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Re: [IP] Washington Post online Front Page today. High cost of Insulin



This is what the article said
"At age 15, I suddenly felt an unquenchable thirst and began urinating
frequently. I lost 20 pounds. I had developed Type 1 diabetes, an
autoimmune disease that destroyed my bodybs ability to produce
insulin. Without insulin, I would have eventually developed a
condition called diabetic ketoacidosis, which is lethal without (and
even sometimes with) treatment.

Years later, Ibm a practicing endocrinologist. I could never have
imagined back when I first started taking insulin that one day I would
have so many patients who could not afford the medication because of
skyrocketing prices. When the drug was discovered in 1921, the
original patent was sold to the University of Toronto for $1 so that
no one else could patent it and bsecure a profitable monopoly.b

Numerous improvements later, insulin is produced by a three-company
oligopoly. When the first of the newer insulin banalogs,b Humalog, hit
the market in 1996, it sold for $21 a vial. Today, vials of analog
insulins, including Humalog, sell for about $300 . Patients with Type
1 diabetes typically require two or three vials of insulin per month,
but patients who are more resistant to insulin, such as those with
Type 2 diabetes, may require six or more.

A recent paper in the Journal of the American Medical Association
found that insulin nearly tripled in cost from 2002 to 2013. A lawsuit
filed in January accuses pharmaceutical companies of price collusion
for allegedly raising insulin prices repeatedly and in lockstep to
match their competitors. Prices have gotten so bad that the American
Diabetes Association recently launched an online petition at
MakeInsulinAffordable.org, which has been signed by more than 250,000
people.

Because insulin is so expensive, some people take less than their
prescribed dose, causing higher blood sugars, which may lead to
preventable, very expensive complications such as kidney failure,
blindness, amputation, heart attacks or even death.

Unfortunately, the American Health Care Act (AHCA) passed by the House
last month would let states allow insurance companies to charge people
more for preexisting conditions such as diabetes, as would the version
under consideration in the Senate. This may leave more people unable
to afford insurance and make it even more difficult for patients with
already high premiums and deductibles to pay for insulin. while
current law protects patients with preexisting conditions better than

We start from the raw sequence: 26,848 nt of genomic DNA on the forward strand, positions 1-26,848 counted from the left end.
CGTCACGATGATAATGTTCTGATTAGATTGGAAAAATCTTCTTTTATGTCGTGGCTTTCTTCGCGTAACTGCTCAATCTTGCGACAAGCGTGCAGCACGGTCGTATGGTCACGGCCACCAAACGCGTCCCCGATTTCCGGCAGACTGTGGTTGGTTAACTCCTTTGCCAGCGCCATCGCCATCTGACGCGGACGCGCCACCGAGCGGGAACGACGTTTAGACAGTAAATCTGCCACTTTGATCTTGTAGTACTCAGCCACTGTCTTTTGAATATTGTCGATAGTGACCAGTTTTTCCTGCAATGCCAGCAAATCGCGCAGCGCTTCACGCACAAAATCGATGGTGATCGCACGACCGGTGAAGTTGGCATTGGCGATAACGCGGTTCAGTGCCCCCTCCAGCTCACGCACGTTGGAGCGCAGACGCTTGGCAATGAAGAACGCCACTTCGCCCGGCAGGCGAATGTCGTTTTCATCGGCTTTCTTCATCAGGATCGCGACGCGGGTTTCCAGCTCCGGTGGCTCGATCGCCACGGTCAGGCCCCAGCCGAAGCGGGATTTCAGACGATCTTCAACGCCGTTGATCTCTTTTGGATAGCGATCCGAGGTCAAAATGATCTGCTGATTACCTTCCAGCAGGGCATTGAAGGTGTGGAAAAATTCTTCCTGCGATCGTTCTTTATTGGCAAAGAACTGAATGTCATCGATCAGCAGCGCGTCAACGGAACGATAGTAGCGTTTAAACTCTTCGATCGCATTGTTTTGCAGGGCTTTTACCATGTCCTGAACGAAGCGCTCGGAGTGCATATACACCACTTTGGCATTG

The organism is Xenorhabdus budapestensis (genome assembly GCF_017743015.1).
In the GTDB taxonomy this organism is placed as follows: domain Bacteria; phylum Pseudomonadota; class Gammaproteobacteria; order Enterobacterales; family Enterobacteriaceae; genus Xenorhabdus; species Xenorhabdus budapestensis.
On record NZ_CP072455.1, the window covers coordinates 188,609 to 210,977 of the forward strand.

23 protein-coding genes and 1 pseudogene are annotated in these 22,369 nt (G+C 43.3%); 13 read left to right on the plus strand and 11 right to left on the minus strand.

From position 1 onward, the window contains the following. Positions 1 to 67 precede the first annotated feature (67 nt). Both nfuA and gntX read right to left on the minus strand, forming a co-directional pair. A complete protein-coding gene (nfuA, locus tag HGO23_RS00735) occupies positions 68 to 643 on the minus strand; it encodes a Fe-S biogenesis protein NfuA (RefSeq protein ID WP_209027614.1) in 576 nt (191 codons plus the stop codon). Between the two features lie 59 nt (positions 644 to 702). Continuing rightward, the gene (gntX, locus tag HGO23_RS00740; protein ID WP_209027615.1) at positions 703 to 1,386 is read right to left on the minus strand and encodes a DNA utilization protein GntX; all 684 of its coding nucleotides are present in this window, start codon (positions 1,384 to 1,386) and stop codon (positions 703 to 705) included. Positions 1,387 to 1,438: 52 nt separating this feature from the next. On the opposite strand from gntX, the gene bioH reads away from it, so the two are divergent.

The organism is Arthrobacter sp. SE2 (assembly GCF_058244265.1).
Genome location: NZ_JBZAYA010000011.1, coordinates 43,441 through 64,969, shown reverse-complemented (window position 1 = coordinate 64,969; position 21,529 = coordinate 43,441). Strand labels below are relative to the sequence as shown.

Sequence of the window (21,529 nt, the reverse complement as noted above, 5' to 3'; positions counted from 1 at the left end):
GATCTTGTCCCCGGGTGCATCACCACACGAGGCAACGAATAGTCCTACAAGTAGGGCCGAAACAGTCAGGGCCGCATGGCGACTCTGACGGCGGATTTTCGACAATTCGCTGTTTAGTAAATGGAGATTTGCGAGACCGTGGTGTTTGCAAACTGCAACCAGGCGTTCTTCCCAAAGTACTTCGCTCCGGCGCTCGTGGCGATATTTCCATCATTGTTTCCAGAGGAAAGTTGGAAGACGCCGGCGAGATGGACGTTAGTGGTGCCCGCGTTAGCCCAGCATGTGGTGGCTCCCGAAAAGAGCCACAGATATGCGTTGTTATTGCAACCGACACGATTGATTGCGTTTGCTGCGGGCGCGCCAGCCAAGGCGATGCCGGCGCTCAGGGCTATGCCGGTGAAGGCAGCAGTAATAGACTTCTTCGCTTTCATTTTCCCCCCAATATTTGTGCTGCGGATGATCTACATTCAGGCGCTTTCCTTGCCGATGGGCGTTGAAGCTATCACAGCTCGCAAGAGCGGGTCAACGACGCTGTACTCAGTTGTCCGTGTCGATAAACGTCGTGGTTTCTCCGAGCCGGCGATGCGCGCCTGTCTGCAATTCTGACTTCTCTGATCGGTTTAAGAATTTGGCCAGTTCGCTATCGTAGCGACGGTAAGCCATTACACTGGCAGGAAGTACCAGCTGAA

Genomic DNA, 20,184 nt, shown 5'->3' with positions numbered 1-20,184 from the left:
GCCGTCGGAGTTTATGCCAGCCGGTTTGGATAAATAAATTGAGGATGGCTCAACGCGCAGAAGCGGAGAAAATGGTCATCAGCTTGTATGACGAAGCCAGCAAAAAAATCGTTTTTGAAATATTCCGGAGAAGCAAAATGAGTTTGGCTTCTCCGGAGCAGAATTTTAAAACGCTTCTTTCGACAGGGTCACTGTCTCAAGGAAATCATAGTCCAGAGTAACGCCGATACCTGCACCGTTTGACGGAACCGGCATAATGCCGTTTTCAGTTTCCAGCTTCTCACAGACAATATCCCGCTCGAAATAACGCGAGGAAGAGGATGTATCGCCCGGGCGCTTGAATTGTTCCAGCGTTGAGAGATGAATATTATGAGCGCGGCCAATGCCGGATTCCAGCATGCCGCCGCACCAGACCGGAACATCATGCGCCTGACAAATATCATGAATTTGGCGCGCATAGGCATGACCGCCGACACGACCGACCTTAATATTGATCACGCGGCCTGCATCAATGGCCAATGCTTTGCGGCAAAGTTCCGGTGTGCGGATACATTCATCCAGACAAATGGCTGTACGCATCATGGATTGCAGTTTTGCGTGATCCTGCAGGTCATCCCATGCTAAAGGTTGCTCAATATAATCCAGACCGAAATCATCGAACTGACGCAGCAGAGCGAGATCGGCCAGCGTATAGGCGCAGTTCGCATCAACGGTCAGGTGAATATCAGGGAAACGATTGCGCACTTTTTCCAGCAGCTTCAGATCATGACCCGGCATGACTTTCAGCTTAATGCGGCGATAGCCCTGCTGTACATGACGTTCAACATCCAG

the AHCA would, too many people with diabetes are still going without
proper medical care. One of my patients, whom Ibll call bJoeb to
protect his identity, lost his insurance, then developed ketoacidosis,
a buildup of acid in his blood, because he couldnbt afford to pay $600
monthly for two vials of insulin. He didnbt die, but he required a
costly stay in an intensive-care unit.

Pressure on drugmakers has started to bring small changes. But theybre
not enough. In response to rising costs, Novo Nordisk will limit
future price increases to single-digit hikes per year. Eli Lilly will
provide insulin at up to 40 percent off for patients on
high-deductible plans. (The downside is that it may not count toward
their deductibles.)

Drug companies also offer savings cards that lower patientsb co-pays.
However, these cards steer patients toward newer, more expensive
insulins. And most cards may not help if the insulin a patient takes
isnbt on their insurance providerbs formulary. Plus, such programs may
save patients money, but the insurance companies donbt save anything,
so the costs are likely to be shifted back to patients through higher
premiums, deductibles or co-pays.

Endocrinologists like me spend far too much time deciding what
patients can afford instead of making sound medical decisions. I deal
with these issues nearly every day. Some doctors are uncomfortable
discussing costs with patients; many patients are embarrassed to admit
they canbt afford medication, and some wonbt acknowledge they arenbt
taking their full dosages. The physician may then increase the dose,
or with Type 2 diabetes may add another drug, when the real issue is
that the patient isnbt taking the right amount. Since it is so common
that patients cannot afford insulin, Ibve posted the American Diabetes
Association petition in each of my practicebs exam rooms, and if
patients donbt bring up cost as an issue, I will frequently point to
the petition as an icebreaker. I ask if they have difficulty affording
their insulin and medications, and I let them know they arenbt alone.

Like some other doctors, I have transitioned many patients with Type 2
diabetes onto older, less costly insulins. I try not to do that for
patients with Type 1 diabetes, because these older insulins cause more
dangerous low blood sugars. But sometimes I have no choice: Itbs
either cheaper insulin or no insulin.

Our system has additional issues that may heap more straw onto
patientsb already strained backs b such as insurersb bquantity
limits.b My patient bMikeb uses 40 units of insulin per day. A box of
five insulin pens contains 1,500 units and should last Mike 37 days.
Since that is more than a 30-day supply, his insurer charges him a